The words, images and product names your website includes can help improve your search engine ranking, increasing the chances that those who are interested in the types of products and services you offer can find your business online.
But how do you know what terms people use to search–and how do you incorporate them into your website in a way that works for your business?
Here’s a step by step guide to identifying the best keywords for your website.
What’s your business about? To identify which keywords are most relevant for your business, start by giving some thought to what it’s about, what it offers—and why customers need or want it. Brainstorm these questions, and write down anything that comes to mind: What do you sell? Why do people need or use it? Is your target audience limited to a specific location (if so, what cities/states/areas)? What kinds of questions do customers frequently have about your business or its products?
Try to come with a list of about ten words and phrases—even if they’re similar. Going back to the cleaning business example, your list might include terms like “house cleaning companies in Portland,” “affordable cleaning service in Portland,” “cleaning companies for landlords,” etc. The list will serve as the brainstorming tool you can rely on to generate keyword ideas; great creative!
What terms do the people you want to reach use? The list of terms you’ve brainstormed may be relevant to what your business does—but how well do the terms you think people use to find your business match up to the data Google has about their search activity?
Google AdWord’s Keyword Planner is a fantastic (and free) tool that helps you easily identify which search terms you may be able to incorporate into your website to help drive more traffic to it. Perhaps even more importantly, it helps you assess which terms are most likely to work to your advantage, based on the competitive landscape.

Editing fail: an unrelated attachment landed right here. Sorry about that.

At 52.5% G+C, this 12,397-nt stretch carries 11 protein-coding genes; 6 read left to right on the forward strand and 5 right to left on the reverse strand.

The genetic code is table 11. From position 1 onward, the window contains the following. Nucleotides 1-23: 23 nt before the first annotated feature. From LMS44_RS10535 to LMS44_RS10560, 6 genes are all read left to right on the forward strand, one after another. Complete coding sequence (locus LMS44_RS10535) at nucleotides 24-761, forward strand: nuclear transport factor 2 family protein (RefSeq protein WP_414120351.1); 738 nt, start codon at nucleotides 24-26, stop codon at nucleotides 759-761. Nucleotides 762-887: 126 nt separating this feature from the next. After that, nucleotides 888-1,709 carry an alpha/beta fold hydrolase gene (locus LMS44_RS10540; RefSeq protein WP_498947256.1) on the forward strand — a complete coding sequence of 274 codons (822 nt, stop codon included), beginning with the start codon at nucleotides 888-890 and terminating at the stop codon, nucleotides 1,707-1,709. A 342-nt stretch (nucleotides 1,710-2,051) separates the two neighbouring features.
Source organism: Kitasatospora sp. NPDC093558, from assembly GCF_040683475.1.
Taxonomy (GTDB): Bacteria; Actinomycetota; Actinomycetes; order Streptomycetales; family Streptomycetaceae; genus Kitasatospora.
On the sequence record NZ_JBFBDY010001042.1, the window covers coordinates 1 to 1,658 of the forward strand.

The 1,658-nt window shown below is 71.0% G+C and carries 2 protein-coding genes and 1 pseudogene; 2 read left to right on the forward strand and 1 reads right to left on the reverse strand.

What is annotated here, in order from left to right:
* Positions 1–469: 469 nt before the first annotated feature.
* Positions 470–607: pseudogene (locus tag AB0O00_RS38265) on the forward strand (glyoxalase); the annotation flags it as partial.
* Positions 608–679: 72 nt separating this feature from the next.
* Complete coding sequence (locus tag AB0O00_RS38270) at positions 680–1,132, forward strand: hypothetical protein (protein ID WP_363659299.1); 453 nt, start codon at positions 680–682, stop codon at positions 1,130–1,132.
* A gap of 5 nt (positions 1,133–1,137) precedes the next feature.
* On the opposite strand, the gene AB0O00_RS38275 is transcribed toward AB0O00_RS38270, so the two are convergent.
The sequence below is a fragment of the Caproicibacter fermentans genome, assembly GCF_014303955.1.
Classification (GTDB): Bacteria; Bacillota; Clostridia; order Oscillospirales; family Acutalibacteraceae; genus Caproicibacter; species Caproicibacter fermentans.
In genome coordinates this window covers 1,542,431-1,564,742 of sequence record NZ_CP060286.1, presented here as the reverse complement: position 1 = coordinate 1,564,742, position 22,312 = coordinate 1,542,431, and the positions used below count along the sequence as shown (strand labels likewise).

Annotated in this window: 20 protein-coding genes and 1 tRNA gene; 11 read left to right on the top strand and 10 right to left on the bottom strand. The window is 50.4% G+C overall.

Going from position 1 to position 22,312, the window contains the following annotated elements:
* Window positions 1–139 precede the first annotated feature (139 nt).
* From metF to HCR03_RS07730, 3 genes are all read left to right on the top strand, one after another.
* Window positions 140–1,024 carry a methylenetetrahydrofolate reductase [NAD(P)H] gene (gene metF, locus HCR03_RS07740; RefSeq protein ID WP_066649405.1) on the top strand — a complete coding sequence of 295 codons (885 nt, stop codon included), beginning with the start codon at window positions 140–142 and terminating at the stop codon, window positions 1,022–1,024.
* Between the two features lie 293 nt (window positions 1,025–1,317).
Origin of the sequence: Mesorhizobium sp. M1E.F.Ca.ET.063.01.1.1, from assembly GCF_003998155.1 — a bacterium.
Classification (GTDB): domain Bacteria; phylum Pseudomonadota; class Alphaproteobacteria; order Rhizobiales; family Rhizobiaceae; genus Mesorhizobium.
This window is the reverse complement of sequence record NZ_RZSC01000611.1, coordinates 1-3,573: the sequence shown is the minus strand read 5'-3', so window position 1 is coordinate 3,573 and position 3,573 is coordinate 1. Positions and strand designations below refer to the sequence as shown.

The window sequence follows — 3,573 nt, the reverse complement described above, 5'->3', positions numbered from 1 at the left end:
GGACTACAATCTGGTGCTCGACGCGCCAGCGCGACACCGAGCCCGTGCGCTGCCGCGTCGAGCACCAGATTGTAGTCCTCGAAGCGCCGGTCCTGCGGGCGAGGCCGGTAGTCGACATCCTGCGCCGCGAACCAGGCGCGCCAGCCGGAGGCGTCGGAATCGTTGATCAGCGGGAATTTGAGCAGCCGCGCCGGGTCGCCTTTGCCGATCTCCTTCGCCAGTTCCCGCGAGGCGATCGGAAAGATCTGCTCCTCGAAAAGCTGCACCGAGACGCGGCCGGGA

Start by creating a Google AdWords account (you are not obligated to purchase paid advertising to use the Keyword Planner tool). Once you’re signed in, input your product or service category, your website and your product category.
From there, select “Get Ideas” to see a list of suggested list of phrases and words that Google’s data indicates people use to search for products or services like yours. (You can fine tune the audience you’re trying to attract within the tool, too). Repeat the process using your brainstormed list of ten or so terms.
Where can you compete? Next to the suggested terms Google’s Keyword Planner provides, you’ll see a number (average monthly searches), competition rank (low, medium or high), and a suggested bid. If you don’t intend to buy ads, but simply want to focus on building online content that could help drive traffic to your site using relevant keywords, focus on the words/phrases that have a fairly high search volume, but are ranked “low” or “medium” in terms of competition. Because there are fewer competitors using paid advertising to attract customers who search using these terms, it’s more likely that the content you have on your site that incorporates these keywords will appear in search.
How can you say it? The current rules of content marketing with keywords requires a sensitive balance of incorporating important keywords, without looking like you’re trying. Try to use keywords naturally in headlines, content descriptions, headers, and towards the upper half of your post or article—but only to the extent that the keywords and phrases fit in a way that’s relevant and natural, based on the content.
Remember that the images you use to support written content and the image titles, tags, and file names play a role in your content efforts, too. Because images cannot be “read” by a search engine, the terms you use to name and organize them act as their identity.
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